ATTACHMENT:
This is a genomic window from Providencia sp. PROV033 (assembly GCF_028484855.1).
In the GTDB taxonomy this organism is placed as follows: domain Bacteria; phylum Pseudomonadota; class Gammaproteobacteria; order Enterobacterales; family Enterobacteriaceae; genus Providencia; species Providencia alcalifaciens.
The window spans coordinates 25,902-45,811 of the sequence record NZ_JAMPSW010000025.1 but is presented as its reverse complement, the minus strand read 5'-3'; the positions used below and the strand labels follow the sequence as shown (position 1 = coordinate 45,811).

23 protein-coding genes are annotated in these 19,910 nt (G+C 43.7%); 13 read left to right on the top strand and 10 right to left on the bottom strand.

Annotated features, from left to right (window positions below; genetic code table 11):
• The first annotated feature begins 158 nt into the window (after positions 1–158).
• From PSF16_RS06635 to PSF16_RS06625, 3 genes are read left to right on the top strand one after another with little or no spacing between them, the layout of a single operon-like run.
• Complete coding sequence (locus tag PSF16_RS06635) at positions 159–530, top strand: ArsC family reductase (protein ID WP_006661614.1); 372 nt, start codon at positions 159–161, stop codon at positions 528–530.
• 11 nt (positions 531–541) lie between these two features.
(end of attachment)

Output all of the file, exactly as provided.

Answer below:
This is a genomic window from Providencia sp. PROV033 (assembly GCF_028484855.1).
In the GTDB taxonomy this organism is placed as follows: domain Bacteria; phylum Pseudomonadota; class Gammaproteobacteria; order Enterobacterales; family Enterobacteriaceae; genus Providencia; species Providencia alcalifaciens.
The window spans coordinates 25,902-45,811 of the sequence record NZ_JAMPSW010000025.1 but is presented as its reverse complement, the minus strand read 5'-3'; the positions used below and the strand labels follow the sequence as shown (position 1 = coordinate 45,811).

23 protein-coding genes are annotated in these 19,910 nt (G+C 43.7%); 13 read left to right on the top strand and 10 right to left on the bottom strand.

Annotated features, from left to right (window positions below; genetic code table 11):
• The first annotated feature begins 158 nt into the window (after positions 1–158).
• From PSF16_RS06635 to PSF16_RS06625, 3 genes are read left to right on the top strand one after another with little or no spacing between them, the layout of a single operon-like run.
• Complete coding sequence (locus tag PSF16_RS06635) at positions 159–530, top strand: ArsC family reductase (protein ID WP_006661614.1); 372 nt, start codon at positions 159–161, stop codon at positions 528–530.
• 11 nt (positions 531–541) lie between these two features.